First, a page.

“THE SURVEY SAID”: AN OVERVIEW OF RESEARCH ABOUT WRITING

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“THE SURVEY SAID”: AN OVERVIEW OF RESEARCH ABOUT WRITING. “NUMBERS GAME”. Early-semester exercise in technical writing class Goals: Have students work collaboratively to solve a problem (key workplace skill) Have students write instructions for readers with no prior knowledge of a task

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“NUMBERS GAME”

Early-semester exercise in technical writing class

Goals:

• Have students work collaboratively to solve a problem (key workplace skill)
• Have students write instructions for readers with no prior knowledge of a task
• Give students practice dealing with visual elements of writing—document layout, use of tables or graphs, etc.
NUMBERS GAME--INSTRUCTIONS
• Take cards with numbers 0 through 9 on tables
• Get into groups of 3, sitting back to back with other group members
• Brian will call out a number from 0 to 27. Without looking at each other, each group member holds up one card. The sum of the three cards group members hold up should equal number Brian called out.
• After you’ve tried it a few times, I’ll give you a few minutes to come up with a system.
NUMBERS GAME—ONE COMMON SOLUTION (x = number called out)

Player #1 Player #2 Player #3

0-9 x 0 0

10-18 x-9 9 0

19-27 x-18 9 9

NUMBERS GAME—ANOTHER COMMON SOLUTION (x = number)

A B C

x evenly divisible by 3 x/3 x/3 x/3

x/3—“remainder of 1” (x/3)+1 x/3 x/3

2/3—“remainder of 2” (x/3)+1 (x/3)+1 x/3

Examples: 15 5 5 5

16 6 5 5

17 6 6 5

WHY UWGB TEACHERS ASSIGN WRITING(1-5 scale)

To encourage new learning in subject area—4.32

To help them improve as writers—4.10

To evaluate course-related understanding—4.00

To evaluate how well they write—3.57

Writing-emphasis requires it—3.13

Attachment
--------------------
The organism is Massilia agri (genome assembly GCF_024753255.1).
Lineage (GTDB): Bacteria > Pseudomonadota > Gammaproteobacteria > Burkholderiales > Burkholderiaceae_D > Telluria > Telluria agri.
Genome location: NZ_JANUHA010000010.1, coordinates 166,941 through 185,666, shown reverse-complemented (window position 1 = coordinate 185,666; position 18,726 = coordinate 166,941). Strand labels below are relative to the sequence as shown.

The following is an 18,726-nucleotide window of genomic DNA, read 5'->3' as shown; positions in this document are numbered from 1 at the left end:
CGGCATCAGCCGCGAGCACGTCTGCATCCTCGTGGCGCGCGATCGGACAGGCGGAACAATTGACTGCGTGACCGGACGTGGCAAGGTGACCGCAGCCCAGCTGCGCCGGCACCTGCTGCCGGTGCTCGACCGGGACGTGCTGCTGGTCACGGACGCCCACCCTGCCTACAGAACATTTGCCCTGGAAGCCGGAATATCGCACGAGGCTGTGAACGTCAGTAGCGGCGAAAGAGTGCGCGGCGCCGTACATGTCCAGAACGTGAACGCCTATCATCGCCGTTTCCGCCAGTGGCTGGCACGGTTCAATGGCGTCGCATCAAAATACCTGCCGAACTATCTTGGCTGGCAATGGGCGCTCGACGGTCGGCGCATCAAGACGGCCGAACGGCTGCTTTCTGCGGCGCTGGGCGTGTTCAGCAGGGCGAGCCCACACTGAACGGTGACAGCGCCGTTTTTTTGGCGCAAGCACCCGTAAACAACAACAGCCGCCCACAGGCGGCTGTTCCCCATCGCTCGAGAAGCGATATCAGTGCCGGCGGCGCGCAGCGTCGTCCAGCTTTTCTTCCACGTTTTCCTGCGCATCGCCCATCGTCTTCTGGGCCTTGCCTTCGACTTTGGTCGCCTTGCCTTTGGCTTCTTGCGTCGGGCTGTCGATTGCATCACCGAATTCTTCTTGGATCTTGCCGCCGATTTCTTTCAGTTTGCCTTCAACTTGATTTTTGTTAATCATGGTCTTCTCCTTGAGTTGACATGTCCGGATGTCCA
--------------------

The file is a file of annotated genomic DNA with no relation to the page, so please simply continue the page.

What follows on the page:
Students’ subject-matter knowledge—2.98

Students’ ability to see significance of and apply course concepts—2.93

Students’ ability to organize essays—2.64

Students’ ability to write clear sentences without awkward wordings—2.44

Students’ ability to locate and evaluate appropriate sources—2.38

Students’ handling of grammar, punctuation, etc.—2.37

Students’ ability to incorporate sources into their papers—2.05

TYPICAL IMPROVEMENT DURING COLLEGE YEARS

50TH percentile to 69th percentile

SUMMARIES OF WRITING RESEARCH
• Research in Written Composition (1963)—Braddock, Lloyd-Jones, and Schoer—summarizes studies from early 20th century through 1962
• Research on Written Composition (1986)—Hillocks—summarizes studies from 1963 through 1983
• Research on Composition (2006)—Smagorinsky et al—summarizes studies from 1984 through 2004
SUMMARIES OF WRITING RESEARCH
• 1963 book—Pedagogical focus, mostly quantitative/empirical studies, but somewhat primitive methodology
• 1986 book—Pedagogical focus, mostly quantitative/empirical studies, much better methodology
• 2006 book—Mostly qualitative studies focused beyond the classroom
INSTRUCTION VIA TEACHER’S COMMENT ON DRAFTS/PAPERS
• Does relatively little to improve student writing
• Apparently more successful if highly focused, if peers as well as teacher comment, and if at least some positive comments are used
QUALITATIVE STUDIES

Good writing is situation-specific.

EXPERIMENTAL GROUP/CONTROL GROUP COMPARISON--WHAT TAUGHT

INQUIRY—Experimental group 0.57 of SD higher

SCALES—Experimental group 0.36 of SD higher

SENTENCE COMBINING—Exp. 0.35 of SD higher

MODELS—Experimental group 0.22 of SD higher

FREE WRITING—Exp. group 0.16 of SD higher

GRAMMAR/PUNCTUATION—Exp. 0.30 SD lower

ALL COMBINED—Exp. Group 0.28 of SD higher

INQUIRY

“Students [are] presented sets of data, or occasionally asked to find data, and activities are designed to help students develop skills or strategies for dealing with the data in order to say or write something about it.”

SCALES
• Students receive “a set of criteria embodied in an actual scale or a set of questions for application to a piece of writing.”
GRAMMAR INSTRUCTION vs. NO GRAMMAR INSTRUCTION
• Comparison of 14 studies involving grammar/punctuation studies with 75 studies not involving these elements
• No-Grammar better by .44 of SD
• p<.000001
EXPERIMENTAL GROUP/CONTROL GROUP COMPARISON—HOW TAUGHT

ENVIRONMENTAL—Exp. group 0.44 of SD higher

NATURAL PROCESS—Exp. gr. 0.19 of SD higher

INDIVIDUALIZED—Exp. group 0.17 of SD higher

PRESENTATIONAL—Exp. Group 0.02 of SD higher

ALL COMBINED—Exp. group 0.28 of SD higher

ENVIRONMENTAL

“Involves highly structured problem-solving tasks which involve students in specific strategies parallel to those they will encounter in writing assignments. . . . [including] activities, such as small group problem-centered discussions, conducive to high levels of peer interaction concerning specific tasks.”